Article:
Quinn Norton
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Quinn Norton

Seattle, Washington, United States

Seattle, Washington, United States
Band Comedy


This band has not uploaded any videos
This band has not uploaded any videos


The best kept secret in music


"Cory Doctorow"

"Quinn went well beyond modern primitivism and piercings and delved into the social mores of self-improvement through surgery and chemicals, the creation of new senses and new "super-powers." Fascinating stuff, grounded in what's going on in the world right now." - Editor, BoingBoing.net, science fiction author

"David Hulton"

"Quinn Norton's personal story presents an intriguing look into the idea of using technology to acquire new super-human senses, but ends up uprooting even more complex debates on where to draw the line and the possible repercussions. Quinn presents the topic thoroughly and in a way that only a self-practicer could." - ToorCon Information Security Conference

"Brady Forrest"

"One of the defining talks of ETech 2007 was Quinn Norton's Body Hacks. She gave us a look at human enhancement being done by medical professionals and outlaw enthusiasts. It makes me wish for a time when our government will allow us to act on our bodies and minds as though they are truly ours." - O'Reilly Where 2.0 and Emerging Technology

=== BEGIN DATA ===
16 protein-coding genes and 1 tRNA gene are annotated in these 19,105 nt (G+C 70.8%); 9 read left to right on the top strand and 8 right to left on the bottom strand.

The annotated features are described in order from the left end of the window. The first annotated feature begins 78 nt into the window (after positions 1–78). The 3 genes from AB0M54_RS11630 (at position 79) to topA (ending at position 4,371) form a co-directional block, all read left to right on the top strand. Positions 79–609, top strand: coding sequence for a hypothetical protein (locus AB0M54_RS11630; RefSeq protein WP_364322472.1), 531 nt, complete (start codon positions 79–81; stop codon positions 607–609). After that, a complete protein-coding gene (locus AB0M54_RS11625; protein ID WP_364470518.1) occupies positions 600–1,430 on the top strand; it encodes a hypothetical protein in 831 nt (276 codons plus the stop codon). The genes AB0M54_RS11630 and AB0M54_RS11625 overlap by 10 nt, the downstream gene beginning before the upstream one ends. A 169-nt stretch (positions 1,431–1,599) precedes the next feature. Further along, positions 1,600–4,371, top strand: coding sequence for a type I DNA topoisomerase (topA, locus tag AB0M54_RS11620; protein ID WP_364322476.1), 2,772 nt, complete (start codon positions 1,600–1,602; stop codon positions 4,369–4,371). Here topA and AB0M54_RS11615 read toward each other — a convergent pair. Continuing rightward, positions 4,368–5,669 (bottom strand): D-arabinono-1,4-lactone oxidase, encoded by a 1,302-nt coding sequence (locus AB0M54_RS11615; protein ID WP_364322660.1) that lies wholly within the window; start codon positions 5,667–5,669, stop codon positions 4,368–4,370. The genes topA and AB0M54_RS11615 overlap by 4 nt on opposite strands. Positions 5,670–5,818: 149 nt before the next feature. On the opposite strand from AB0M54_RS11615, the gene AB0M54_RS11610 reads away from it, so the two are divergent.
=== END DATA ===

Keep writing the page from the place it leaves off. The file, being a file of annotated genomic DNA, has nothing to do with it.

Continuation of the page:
Still working on that hot first release.



Body Hacking
with Quinn Norton
A multimedia lecture about medical frontiers

As medical technology becomes more advanced, it's falling into the hands of body hackers, people who enhance and change their bodies instead of just curing disease. Meanwhile, in traditional medicine, patients are encouraged to be active and informed, educating themselves about the latest medical research and taking control of their treatment. Where should we draw the line?

Traditional medicine modifies our bodies in ways that now seem commonplace: vaccinations that give us enhanced immune systems, plastic surgery to enhance appearance, laser eye surgery to give us perfect eyesight. But as the pace of advances quickens, ethical questions arise. What should be legal? Should we be worried that patients are turning into consumers? What should people be allowed to do to their bodies? It's likely that the body hackers, medical tourists, and other renegades of the world are likely to go forward with or without societal permission.

Quinn Norton personally explored the field of body hacking and its potential pitfalls. She had a small magnet inserted in one of the fingers of her left hand, allowing her to sense electrical and magnetic fields. In this multimedia lecture program she talks about some of the amazing new medical advances and crazy ideas people are experimenting with, and why the magnetic implant turned out to be a really bad idea.

Quinn Norton is a journalist whose work has appeared in Wired News, The Guardian, and O'Reilly Media publications such as Make magazine. She has appeared on NPR 's All Things Considered and has talked about Body Hacking at major technology conferences such as Toorcon, ETech, OSCon, and the Chaos Communication Congress.